TV archaeologist Nolan Moore is in search of a mysterious cavern in the Grand Canyon, discovered in 1909 by Kincaid, a man who returned with fabulous tales of an immense cave, decorated in places with what he described as hieroglyphs which hint at a more ancient occupation of the Americas than has always been believed.
Many people have tried and failed to find Kincaid’s cavern, but Nolan thinks he’s now narrowed down the search area, and the intention is to capture the hunt on camera for a TV programme, The Anomaly Files, that has made Nolan Moore a household name.
To picture Nolan think of a younger version of Britain’s own TV archaeologist, the ever-flamboyant Mark Horton. He appears to the delight of the masses in a loose-fitting white shirt and tight jeans reminiscent of the early days of Michael Wood wandering around the ruins of Troy for the benefit of the cameras. He can effortlessly deliver sound-bites to camera and looks good on screen, with his archaeological credentials coming second to those abilities.
But Nolan has done his homework well and, much to his own surprise and that of his film crew, he is able to lead them to Kincaid’s lost cavern, high up the wall of a tributary valley running into the Grand Canyon. And naturally that’s when the dangers come thick and fast for Nolan and the crew.
The Anomaly is a classic one-damn-thing-after-another thriller, with peril heaped on misfortune to build a tense action story that bears as much resemblance to real cave exploration as the film The Descent, beloved of caving clubs everywhere who want an alcohol-fuelled film night where they can jeer loudly and throw popcorn at the screen. It’s fast, it’s fun, it’s daft.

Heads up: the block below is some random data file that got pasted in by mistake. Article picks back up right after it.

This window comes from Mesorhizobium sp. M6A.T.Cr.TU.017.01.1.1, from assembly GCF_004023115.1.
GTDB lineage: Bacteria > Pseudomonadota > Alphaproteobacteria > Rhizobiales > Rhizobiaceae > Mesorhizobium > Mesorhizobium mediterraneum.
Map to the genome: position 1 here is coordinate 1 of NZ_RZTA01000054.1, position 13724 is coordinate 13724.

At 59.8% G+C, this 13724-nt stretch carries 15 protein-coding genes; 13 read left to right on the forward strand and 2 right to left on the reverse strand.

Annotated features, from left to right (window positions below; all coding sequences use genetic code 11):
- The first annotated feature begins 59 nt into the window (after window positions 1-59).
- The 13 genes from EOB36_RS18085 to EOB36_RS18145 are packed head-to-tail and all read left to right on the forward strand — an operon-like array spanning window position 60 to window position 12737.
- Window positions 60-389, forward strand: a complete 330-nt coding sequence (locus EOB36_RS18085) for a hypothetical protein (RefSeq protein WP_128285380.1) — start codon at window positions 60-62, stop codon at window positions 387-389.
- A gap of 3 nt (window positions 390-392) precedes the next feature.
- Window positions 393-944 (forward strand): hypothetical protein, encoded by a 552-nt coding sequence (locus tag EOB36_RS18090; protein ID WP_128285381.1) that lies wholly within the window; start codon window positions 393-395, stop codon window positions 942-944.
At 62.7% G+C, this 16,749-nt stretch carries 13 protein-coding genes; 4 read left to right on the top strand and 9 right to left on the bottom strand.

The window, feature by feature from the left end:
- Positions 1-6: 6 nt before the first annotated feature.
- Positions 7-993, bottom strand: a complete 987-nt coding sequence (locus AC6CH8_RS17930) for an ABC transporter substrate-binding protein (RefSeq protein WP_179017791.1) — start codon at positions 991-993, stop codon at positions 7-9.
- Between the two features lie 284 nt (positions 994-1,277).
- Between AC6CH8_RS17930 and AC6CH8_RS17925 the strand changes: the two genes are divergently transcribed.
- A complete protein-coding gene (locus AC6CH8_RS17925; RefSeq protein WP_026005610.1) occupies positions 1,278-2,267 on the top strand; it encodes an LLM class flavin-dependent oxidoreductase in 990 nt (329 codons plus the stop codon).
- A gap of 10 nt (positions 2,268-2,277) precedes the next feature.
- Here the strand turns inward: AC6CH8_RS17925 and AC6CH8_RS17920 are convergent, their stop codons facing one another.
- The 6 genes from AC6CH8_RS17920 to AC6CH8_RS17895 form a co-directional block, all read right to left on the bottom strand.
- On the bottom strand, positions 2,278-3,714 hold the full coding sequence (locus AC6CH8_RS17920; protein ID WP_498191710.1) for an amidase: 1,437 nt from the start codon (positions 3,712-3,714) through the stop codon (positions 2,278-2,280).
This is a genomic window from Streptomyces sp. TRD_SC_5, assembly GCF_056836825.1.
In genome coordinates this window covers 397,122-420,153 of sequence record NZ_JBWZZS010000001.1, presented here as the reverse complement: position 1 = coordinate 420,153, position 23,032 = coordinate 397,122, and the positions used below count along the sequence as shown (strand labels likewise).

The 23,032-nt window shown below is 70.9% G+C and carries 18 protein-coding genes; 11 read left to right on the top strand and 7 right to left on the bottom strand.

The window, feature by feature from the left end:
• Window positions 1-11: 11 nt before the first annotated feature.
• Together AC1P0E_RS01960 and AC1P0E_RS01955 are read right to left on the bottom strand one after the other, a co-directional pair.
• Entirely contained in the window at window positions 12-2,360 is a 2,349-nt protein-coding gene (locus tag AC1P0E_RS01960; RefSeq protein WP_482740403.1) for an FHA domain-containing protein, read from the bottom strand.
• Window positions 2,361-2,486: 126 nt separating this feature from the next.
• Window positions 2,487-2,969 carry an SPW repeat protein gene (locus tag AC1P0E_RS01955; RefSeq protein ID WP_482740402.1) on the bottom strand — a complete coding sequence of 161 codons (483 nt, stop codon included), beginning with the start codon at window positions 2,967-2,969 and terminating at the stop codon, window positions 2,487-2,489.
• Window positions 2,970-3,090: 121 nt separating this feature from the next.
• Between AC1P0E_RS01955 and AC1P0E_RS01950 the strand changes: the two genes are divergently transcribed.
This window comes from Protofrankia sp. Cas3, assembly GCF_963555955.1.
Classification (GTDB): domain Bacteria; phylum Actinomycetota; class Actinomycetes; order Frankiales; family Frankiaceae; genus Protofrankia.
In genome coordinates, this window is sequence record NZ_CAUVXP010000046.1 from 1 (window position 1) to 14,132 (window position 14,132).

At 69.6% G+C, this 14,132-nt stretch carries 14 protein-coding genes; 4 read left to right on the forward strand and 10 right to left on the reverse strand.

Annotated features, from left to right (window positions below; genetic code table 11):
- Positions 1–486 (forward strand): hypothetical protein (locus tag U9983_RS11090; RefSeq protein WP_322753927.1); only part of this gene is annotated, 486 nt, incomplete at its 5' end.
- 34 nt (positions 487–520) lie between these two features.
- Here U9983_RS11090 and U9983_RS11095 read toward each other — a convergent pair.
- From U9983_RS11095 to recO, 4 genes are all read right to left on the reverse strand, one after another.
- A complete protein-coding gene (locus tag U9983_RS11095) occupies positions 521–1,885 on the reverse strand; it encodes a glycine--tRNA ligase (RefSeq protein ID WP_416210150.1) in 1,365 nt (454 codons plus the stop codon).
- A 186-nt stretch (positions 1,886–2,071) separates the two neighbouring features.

The film crew are singularly ill-equipped to mount any sort of caving expedition – probably because they never expected to find it in the first place. But no one intends to allow that to stand in the way of telling a good story. Archaeological scruples are quickly scattered to the four winds as the team clamber around inside a series of challenging and complex passages that reveal the truth of Kincaid’s story and throw doubt on conventional history in a way that would have most historians foaming at the mouth as they fall over themselves yelling codswallop at the discoveries.
Nolan provides an entertaining first-person narrator, and the whole expedition is seen through his eyes. The secondary characters aren’t really fleshed out enough to lend much impact to what befalls them, but I did like ageing, overweight, sarcastic director Ken, with his constant grumbles and stream of barbed comments directed at Nolan. The women were somewhat generic and difficult to tell apart, but the role of obligatory hot totty is played quite well by the team’s young male cameraman.
If you’re looking for meaningful characterisation and a grounded plot, then this isn’t for you. But if you’re happy to suspend your disbelief from a well-rigged belay and some sturdy 10mm rope then The Anomaly provides an action-packed underground romp straight out of the Lara Croft school of archaeology.
Reviewer Linda Wilson
|Date Published||23 August 2018|
With thanks to www.crimereview.co.uk for permission to reproduce this review.